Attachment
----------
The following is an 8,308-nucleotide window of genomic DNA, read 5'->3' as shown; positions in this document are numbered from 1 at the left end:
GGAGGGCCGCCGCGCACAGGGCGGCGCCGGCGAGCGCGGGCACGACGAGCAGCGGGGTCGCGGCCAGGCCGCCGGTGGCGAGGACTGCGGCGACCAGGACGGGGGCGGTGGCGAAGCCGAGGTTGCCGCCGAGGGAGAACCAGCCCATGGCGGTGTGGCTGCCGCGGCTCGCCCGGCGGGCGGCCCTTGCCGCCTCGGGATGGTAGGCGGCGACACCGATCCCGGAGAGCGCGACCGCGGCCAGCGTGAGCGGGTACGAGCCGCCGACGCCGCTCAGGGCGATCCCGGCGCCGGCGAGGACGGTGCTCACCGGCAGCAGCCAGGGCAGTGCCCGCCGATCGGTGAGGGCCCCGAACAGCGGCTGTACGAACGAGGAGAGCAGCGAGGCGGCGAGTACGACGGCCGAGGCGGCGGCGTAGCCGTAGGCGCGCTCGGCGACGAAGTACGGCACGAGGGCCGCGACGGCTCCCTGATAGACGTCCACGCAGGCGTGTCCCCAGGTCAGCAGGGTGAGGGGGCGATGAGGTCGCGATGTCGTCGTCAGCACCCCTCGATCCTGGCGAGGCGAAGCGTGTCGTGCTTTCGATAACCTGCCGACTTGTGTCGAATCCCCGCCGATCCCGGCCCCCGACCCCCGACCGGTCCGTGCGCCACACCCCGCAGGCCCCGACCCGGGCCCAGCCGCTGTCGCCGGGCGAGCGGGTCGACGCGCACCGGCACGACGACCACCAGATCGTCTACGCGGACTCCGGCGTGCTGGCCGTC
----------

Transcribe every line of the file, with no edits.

The following is an 8,308-nucleotide window of genomic DNA, read 5'->3' as shown; positions in this document are numbered from 1 at the left end:
GGAGGGCCGCCGCGCACAGGGCGGCGCCGGCGAGCGCGGGCACGACGAGCAGCGGGGTCGCGGCCAGGCCGCCGGTGGCGAGGACTGCGGCGACCAGGACGGGGGCGGTGGCGAAGCCGAGGTTGCCGCCGAGGGAGAACCAGCCCATGGCGGTGTGGCTGCCGCGGCTCGCCCGGCGGGCGGCCCTTGCCGCCTCGGGATGGTAGGCGGCGACACCGATCCCGGAGAGCGCGACCGCGGCCAGCGTGAGCGGGTACGAGCCGCCGACGCCGCTCAGGGCGATCCCGGCGCCGGCGAGGACGGTGCTCACCGGCAGCAGCCAGGGCAGTGCCCGCCGATCGGTGAGGGCCCCGAACAGCGGCTGTACGAACGAGGAGAGCAGCGAGGCGGCGAGTACGACGGCCGAGGCGGCGGCGTAGCCGTAGGCGCGCTCGGCGACGAAGTACGGCACGAGGGCCGCGACGGCTCCCTGATAGACGTCCACGCAGGCGTGTCCCCAGGTCAGCAGGGTGAGGGGGCGATGAGGTCGCGATGTCGTCGTCAGCACCCCTCGATCCTGGCGAGGCGAAGCGTGTCGTGCTTTCGATAACCTGCCGACTTGTGTCGAATCCCCGCCGATCCCGGCCCCCGACCCCCGACCGGTCCGTGCGCCACACCCCGCAGGCCCCGACCCGGGCCCAGCCGCTGTCGCCGGGCGAGCGGGTCGACGCGCACCGGCACGACGACCACCAGATCGTCTACGCGGACTCCGGCGTGCTGGCCGTC